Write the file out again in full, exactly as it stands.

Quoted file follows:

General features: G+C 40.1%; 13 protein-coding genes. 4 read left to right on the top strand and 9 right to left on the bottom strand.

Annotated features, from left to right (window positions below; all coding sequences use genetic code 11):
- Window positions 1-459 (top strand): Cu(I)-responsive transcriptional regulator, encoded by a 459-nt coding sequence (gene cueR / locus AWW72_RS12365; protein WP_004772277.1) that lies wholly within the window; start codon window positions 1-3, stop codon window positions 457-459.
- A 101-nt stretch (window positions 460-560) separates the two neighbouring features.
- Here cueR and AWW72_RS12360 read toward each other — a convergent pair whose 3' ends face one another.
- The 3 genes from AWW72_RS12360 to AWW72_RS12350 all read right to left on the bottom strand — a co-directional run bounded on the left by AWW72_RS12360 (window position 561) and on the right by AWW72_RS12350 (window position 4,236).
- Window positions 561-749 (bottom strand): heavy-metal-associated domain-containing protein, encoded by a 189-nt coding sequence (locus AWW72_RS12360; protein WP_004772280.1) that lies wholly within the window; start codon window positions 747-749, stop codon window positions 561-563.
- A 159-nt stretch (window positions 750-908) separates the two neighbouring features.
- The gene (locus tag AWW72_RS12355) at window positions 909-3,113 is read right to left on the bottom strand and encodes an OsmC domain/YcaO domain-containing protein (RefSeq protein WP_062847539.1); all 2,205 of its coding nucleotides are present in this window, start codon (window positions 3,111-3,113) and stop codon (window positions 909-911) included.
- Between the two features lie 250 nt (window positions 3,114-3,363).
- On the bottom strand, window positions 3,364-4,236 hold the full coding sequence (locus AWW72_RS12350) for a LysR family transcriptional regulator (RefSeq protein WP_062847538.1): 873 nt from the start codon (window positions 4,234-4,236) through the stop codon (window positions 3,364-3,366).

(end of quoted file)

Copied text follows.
General features: G+C 40.1%; 13 protein-coding genes. 4 read left to right on the top strand and 9 right to left on the bottom strand.

Annotated features, from left to right (window positions below; all coding sequences use genetic code 11):
- Window positions 1-459 (top strand): Cu(I)-responsive transcriptional regulator, encoded by a 459-nt coding sequence (gene cueR / locus AWW72_RS12365; protein WP_004772277.1) that lies wholly within the window; start codon window positions 1-3, stop codon window positions 457-459.
- A 101-nt stretch (window positions 460-560) separates the two neighbouring features.
- Here cueR and AWW72_RS12360 read toward each other — a convergent pair whose 3' ends face one another.
- The 3 genes from AWW72_RS12360 to AWW72_RS12350 all read right to left on the bottom strand — a co-directional run bounded on the left by AWW72_RS12360 (window position 561) and on the right by AWW72_RS12350 (window position 4,236).
- Window positions 561-749 (bottom strand): heavy-metal-associated domain-containing protein, encoded by a 189-nt coding sequence (locus AWW72_RS12360; protein WP_004772280.1) that lies wholly within the window; start codon window positions 747-749, stop codon window positions 561-563.
- A 159-nt stretch (window positions 750-908) separates the two neighbouring features.
- The gene (locus tag AWW72_RS12355) at window positions 909-3,113 is read right to left on the bottom strand and encodes an OsmC domain/YcaO domain-containing protein (RefSeq protein WP_062847539.1); all 2,205 of its coding nucleotides are present in this window, start codon (window positions 3,111-3,113) and stop codon (window positions 909-911) included.
- Between the two features lie 250 nt (window positions 3,114-3,363).
- On the bottom strand, window positions 3,364-4,236 hold the full coding sequence (locus AWW72_RS12350) for a LysR family transcriptional regulator (RefSeq protein WP_062847538.1): 873 nt from the start codon (window positions 4,234-4,236) through the stop codon (window positions 3,364-3,366).